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HIST3200 Being Roman Part 2

Module Overview

Was there such a thing as Roman ethnicity, and if so, what form did it take? Ethnic identity has proved one of the most controversial subjects of the last century, and this is also true for ancient ethnicity: how do we define it, and how do we investigate it in past societies. In this module, you will debate the validity and definition of the idea of a Roman ethnic identity, and through close engagement with a range of primary material and secondary texts, assess the evidence. In the ancient world, Rome was unique in the extension of Roman citizenship to its conquered subjects, and a second question we will address is the impact of this on subject ethnicities, and whether Roman imperialism saw the spread of Roman ethnicity.

Aims and Objectives

Module Aims

• investigate the nature of ethnicity in the ancient world • examine the characteristics of Roman ethnicity • explore the use of ‘the other’ in the construction of Roman ethnicity • investigate the extension of Roman ethnicity within the context of the Roman empire • examine the case of multiple ethnicities • consider debates surrounding ethnicity in general and the Roman world in particular

Learning Outcomes

Knowledge and Understanding

Having successfully completed this module, you will be able to demonstrate knowledge and understanding of:

  • the cultural and ethnic context of Rome and how this changed over time between the fifth century BC and the third century AD
  • a selection of the theoretical literature on the nature of ethnicity in the ancient world
  • some of the characteristics involved in the definition of a Roman ethnicity
  • debates surrounding the spread of Roman ethnicity alongside the growth of the Roman empire
  • key primary sources that provide evidence for the idea of a Roman ethnicity
  • the latest research into ancient ethnicity, Roman ethnicity and Romanization
Subject Specific Intellectual and Research Skills

Having successfully completed this module you will be able to:

  • explain the factors involved in the construction and maintenance of Roman ethnicity
  • evaluate the ways in which Roman writers described other peoples and how that related to Roman ethnicity
  • analyse the evidence for the extension of Roman ethnicity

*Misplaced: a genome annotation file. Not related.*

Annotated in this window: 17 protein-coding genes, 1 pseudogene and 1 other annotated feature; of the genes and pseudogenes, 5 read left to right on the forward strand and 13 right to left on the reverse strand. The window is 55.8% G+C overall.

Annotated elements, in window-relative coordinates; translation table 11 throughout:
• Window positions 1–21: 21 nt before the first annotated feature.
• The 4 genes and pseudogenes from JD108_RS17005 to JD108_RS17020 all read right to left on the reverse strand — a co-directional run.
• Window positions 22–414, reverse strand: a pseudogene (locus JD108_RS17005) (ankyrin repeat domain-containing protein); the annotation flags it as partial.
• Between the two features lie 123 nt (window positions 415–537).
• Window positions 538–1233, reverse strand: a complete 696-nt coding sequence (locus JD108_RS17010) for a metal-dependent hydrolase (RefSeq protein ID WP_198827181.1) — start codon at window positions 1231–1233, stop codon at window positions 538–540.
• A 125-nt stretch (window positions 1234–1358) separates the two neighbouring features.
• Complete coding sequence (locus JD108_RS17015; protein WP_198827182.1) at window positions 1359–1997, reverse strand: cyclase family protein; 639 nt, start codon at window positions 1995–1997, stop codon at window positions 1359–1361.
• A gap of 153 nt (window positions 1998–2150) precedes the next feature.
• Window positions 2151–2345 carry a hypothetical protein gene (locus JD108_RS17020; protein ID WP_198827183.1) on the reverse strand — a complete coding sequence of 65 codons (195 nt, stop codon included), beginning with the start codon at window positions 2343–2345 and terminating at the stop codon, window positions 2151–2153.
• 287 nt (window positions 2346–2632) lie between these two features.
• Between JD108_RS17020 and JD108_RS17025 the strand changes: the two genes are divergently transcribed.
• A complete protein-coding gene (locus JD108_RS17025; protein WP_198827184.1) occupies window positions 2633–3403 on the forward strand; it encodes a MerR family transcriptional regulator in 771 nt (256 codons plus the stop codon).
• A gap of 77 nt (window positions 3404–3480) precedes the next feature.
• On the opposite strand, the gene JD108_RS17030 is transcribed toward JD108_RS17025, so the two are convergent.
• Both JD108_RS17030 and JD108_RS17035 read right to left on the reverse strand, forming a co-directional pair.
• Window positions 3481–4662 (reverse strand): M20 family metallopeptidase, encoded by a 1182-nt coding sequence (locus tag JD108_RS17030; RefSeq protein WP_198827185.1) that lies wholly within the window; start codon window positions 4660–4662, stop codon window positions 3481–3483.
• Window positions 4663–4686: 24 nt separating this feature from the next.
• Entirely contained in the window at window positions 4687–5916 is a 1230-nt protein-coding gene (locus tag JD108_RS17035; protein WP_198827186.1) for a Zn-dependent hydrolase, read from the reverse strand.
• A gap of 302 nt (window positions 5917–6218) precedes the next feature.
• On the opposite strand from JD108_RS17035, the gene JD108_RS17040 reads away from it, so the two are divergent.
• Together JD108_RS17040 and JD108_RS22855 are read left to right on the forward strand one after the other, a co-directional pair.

• evaluate critically the theoretical and methodological approaches used by scholars working on ancient ethnicity
  • express familiarity with and interpret critically a variety of primary sources from the Roman world
  • explain your own views on debates within the fields of Roman ethnicity and Romanization


Part two of ‘Being Roman’ will focus on ethnic identity within Rome itself and its extension throughout the Roman empire. We will explore ideas of ethnicity in the secondary literature relating to both modern ethnicity and to ancient ethnicity. We will then apply a range of these ideas to the Roman world and Roman ethnicity for the late Republican period through to the third century AD. We will evaluate a range of textual sources to consider ideas of shared customs and a shared past as part of the ways in which an ethnic identity is formulated. We will also focus on the idea of ‘the other’ i.e. that an ethnic identity is formed through the construction of the opposite. We will examine how the Greeks and the barbarians (such as the Celtic and German peoples) were used as a means of constructing a Roman ethnicity. We will also consider the spread of Roman ethnicity and the retention of local ethnicities in both Italy and the wider empire under the umbrella term of Romanization. Topics considered may include: 1. Ideas of ethnicity past and present 2. A shared past: the origins of Rome 3. Shared customs: urban living 4. Shared customs: religion 5. Shared customs: daily living 6. Romans and the other: the Greeks 7. Romans and the other: the Barbarian 8. Spread of Roman ethnicity: the Italian allies 9. Spread of Roman ethnicity: the western provinces 10. Spread of Roman ethnicity: the eastern provinces